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Lots of languages have been scrutinized for being sexist or not gender-inclusive, with some people even calling for radical changes. But is it possible to change a language?
My first lesson in sexism came at the age of 10 in French class. We were learning about personal pronouns, those grammatical words we use to refer to people (e.g., “he” = “il,” “she” = “elle”). As our teacher was explaining, unlike English, the third-person plural in French is gender-specific: “they” (masculine) = “ils” and “they” (feminine) = “elles”. “But what if you have a mixed group?” someone asked cheekily. The answer: As soon as there’s even just one male in the mix, you have to use “ils.” We were dumbfounded, but eventually we accepted it. How can you question it? It’s not like you can change language… can you?
Actually, it is possible to change language. The Swedes, unsatisfied with the dichotomy of “han” (he) and “hon” (she), invented the gender-neutral “hen.” This is practical for instances where the gender is unknown or irrelevant — instead of using the masculine generic “he” — but also for people who don’t identify with “he” or “she.” An equivalent in English is “the singular they.”
A more extreme case of language change is taking place in Spanish-speaking countries. Spanish, along with many other languages such as French, has grammatical gender, where every noun has a gender, in this case: masculine or feminine. What’s more, each accompanying determiner (a, the) and adjective (small, tall) has to agree with that gender, which is usually marked with ‘o’ (masculine) or ‘a’ (feminine). Take the sentence “The broken chair was repaired.” Chair (silla) is feminine so all the words referring to it take the feminine form: “La silla rota fue reparada.”
The problem, again, comes when you’re talking about a group of people or someone who doesn’t identify with one gender. For example, “We’re all tired.” for a mixed group is “Todos estamos cansados.” For these cases, gender-neutral proponents advocate the gender-neutral ‘e’, yielding: “Todes estamos cansades.”
This so-called inclusive language would mean a substantial change for Spanish and accordingly is meeting a lot of resistance, including from the Real Academia Española, the authority on the Spanish language. Among their arguments, opponents claim that those are just the rules the language was made with and/or they’re inoffensive. But research suggests that gendered language affects our perception. This has been shown, for example, by studies on languages such as Dutch and German where role nouns (e.g., job titles), are gender-specific (e.g., in German, male teachers = “Lehrer,” female teachers = “Lehrerin”) and mixed-gender groups are specified by the masculine generic form. They’ve found that even if gender-neutrality is intended, the masculine form is often interpreted. There’s also evidence that using gendered language in job advertisements can bias people’s perception of the position and their suitability for it. This suggests that gendered language might actually be helping to perpetuate stereotypical gender roles. And that’s the point: language, in general, can perpetuate (old) ways of thinking.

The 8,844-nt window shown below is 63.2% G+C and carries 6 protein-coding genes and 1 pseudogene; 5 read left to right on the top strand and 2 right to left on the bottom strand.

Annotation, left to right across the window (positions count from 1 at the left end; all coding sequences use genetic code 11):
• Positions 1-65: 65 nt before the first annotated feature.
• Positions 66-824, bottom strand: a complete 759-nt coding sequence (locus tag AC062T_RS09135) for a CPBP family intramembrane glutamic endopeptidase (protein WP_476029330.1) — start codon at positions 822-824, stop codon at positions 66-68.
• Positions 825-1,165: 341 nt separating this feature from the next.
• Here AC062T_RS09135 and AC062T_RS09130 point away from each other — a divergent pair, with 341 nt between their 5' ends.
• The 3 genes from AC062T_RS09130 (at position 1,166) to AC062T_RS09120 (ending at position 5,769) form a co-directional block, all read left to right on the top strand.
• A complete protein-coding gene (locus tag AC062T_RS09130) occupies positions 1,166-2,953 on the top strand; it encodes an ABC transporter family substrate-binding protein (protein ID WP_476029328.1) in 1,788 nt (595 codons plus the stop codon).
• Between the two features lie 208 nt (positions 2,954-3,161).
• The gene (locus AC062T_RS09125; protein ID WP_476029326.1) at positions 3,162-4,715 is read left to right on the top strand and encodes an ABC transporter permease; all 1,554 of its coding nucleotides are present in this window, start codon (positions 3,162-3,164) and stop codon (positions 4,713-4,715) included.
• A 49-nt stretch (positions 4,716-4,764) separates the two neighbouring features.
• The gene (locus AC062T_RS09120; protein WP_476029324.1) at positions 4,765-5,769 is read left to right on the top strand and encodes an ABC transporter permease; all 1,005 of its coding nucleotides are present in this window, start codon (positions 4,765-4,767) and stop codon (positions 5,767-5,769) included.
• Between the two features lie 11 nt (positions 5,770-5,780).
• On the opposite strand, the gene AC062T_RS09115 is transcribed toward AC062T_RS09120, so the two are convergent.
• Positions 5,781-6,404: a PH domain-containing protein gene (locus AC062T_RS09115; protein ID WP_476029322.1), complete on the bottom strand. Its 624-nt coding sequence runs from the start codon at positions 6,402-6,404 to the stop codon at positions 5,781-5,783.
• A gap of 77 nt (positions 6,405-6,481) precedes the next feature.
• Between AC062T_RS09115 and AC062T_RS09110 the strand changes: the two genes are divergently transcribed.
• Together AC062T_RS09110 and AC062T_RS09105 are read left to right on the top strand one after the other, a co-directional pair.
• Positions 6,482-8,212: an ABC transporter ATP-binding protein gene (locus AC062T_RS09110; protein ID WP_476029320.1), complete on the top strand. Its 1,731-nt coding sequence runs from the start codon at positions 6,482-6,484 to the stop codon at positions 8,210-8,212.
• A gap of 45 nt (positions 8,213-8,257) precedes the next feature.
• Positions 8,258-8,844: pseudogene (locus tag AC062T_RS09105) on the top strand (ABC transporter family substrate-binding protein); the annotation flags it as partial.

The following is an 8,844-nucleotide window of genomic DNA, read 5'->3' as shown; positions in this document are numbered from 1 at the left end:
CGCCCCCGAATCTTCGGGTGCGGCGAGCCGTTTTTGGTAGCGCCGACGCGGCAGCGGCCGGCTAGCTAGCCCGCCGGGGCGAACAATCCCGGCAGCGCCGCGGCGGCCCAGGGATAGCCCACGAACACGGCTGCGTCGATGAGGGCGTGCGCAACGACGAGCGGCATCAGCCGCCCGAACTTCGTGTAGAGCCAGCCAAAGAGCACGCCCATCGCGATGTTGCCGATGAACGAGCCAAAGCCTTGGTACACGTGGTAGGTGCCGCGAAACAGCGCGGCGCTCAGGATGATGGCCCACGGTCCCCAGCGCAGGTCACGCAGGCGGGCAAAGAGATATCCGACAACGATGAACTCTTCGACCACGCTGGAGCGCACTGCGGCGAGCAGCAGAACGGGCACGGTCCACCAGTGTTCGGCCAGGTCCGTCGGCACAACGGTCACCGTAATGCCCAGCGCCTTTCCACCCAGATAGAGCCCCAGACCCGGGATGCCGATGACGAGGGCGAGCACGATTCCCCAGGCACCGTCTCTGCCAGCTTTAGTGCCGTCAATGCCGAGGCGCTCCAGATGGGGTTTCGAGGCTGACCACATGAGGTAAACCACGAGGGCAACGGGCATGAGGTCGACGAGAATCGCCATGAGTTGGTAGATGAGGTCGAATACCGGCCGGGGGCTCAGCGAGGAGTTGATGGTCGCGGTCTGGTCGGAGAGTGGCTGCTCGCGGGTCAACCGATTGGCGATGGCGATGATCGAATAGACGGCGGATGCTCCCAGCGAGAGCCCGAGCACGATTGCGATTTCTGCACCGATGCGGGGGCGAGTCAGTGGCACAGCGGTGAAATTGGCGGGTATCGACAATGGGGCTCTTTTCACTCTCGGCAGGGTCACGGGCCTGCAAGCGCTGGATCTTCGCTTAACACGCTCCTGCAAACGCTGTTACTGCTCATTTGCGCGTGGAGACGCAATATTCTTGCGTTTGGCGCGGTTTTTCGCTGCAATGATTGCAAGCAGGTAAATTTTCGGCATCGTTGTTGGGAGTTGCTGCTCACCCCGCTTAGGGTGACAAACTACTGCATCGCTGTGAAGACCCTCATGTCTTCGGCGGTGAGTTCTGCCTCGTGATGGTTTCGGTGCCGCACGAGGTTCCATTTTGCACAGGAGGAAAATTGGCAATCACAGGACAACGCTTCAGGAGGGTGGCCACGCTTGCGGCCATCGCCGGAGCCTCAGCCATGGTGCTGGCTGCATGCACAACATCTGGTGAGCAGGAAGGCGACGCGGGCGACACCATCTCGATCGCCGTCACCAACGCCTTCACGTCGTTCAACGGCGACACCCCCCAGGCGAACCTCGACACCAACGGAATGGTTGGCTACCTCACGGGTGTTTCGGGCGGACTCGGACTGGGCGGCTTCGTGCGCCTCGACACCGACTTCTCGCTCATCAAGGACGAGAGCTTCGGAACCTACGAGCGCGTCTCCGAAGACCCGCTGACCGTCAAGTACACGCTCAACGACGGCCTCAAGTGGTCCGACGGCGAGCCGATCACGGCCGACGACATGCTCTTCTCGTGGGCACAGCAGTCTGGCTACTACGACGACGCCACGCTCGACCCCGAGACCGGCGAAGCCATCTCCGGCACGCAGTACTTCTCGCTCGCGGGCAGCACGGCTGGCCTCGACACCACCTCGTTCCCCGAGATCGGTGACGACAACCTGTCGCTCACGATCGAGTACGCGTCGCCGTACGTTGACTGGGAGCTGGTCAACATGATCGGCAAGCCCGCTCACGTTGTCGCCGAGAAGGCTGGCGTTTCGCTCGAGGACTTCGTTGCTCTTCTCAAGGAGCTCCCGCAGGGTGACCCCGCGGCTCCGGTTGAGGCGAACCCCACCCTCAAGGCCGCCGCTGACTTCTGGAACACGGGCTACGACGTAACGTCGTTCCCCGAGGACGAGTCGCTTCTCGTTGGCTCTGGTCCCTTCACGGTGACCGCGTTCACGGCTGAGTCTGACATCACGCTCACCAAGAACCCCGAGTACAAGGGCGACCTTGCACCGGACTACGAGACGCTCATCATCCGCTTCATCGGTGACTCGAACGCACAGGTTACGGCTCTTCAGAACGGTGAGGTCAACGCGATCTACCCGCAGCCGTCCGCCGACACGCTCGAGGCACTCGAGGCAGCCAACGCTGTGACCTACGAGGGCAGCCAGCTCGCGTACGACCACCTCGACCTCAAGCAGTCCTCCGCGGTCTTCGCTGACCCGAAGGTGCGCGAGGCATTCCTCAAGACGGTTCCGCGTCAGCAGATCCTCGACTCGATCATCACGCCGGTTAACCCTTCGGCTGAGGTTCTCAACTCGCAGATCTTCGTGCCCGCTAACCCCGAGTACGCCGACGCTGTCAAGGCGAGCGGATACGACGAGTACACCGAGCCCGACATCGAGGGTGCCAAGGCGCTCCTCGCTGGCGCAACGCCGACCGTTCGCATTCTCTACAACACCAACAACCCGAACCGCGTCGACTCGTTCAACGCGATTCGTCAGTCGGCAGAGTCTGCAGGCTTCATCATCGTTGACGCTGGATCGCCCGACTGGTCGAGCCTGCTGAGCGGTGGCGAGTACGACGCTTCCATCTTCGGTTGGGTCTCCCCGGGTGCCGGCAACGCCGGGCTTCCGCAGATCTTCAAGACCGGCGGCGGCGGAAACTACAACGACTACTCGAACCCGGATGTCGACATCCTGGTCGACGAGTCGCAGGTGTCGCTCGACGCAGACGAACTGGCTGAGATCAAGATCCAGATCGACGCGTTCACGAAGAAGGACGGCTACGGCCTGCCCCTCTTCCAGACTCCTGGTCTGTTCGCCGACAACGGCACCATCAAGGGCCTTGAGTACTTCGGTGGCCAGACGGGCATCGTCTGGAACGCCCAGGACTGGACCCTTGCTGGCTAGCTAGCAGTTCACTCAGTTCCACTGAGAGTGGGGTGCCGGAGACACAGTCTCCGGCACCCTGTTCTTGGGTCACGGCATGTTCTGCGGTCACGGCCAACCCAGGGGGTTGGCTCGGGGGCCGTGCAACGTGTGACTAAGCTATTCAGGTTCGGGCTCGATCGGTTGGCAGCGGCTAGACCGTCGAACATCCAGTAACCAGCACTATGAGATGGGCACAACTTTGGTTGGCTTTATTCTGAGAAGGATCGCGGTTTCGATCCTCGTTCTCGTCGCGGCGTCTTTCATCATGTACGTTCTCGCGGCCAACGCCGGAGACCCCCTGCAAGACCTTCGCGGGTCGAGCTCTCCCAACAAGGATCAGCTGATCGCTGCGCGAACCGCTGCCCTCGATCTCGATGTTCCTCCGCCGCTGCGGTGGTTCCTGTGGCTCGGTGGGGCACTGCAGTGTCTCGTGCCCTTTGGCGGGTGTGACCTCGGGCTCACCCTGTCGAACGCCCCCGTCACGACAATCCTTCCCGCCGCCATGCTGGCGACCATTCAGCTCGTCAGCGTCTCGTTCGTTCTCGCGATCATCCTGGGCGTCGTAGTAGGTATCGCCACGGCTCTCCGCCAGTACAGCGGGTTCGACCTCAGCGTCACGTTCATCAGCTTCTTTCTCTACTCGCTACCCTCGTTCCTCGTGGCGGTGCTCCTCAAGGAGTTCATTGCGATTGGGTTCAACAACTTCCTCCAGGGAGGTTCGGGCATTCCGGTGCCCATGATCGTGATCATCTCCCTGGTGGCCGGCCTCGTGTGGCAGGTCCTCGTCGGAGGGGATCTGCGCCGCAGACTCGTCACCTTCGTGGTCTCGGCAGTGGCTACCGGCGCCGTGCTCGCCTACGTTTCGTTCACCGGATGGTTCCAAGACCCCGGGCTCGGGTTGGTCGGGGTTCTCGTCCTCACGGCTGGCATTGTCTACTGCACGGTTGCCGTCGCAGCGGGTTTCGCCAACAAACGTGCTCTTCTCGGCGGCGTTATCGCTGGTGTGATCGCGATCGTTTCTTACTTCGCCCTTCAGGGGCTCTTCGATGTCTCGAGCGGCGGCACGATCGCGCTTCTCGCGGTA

New ideas call for new words
In fact, a good example of how language reflects the thinking of a time long-past is gender-specific job titles in English such as “policeman” or “stewardess.” The gender-neutral variants “police officer” and “flight attendant” have become standard use as our ideas about professions change.
The thing is, you can’t separate language and thought; they’re interconnected. And our way of thinking is constantly changing, so why shouldn’t language change, too? Of course, at first it might feel weird, but after a while we will get used to it, just as my classmates and I got used to referring to groups with females in them with “hes” in French.
This blog was written by Monica Wagner.
To find out more about gender-neutral pronouns, listen to this Lingthusiasm podcast (in English): https://lingthusiasm.com/post/154520062361/lingthusiasm-episode-2-pronouns-little-words.
Featured image by Don clark atlanta via WikiMedia Commons (CC BY-SA 4.0).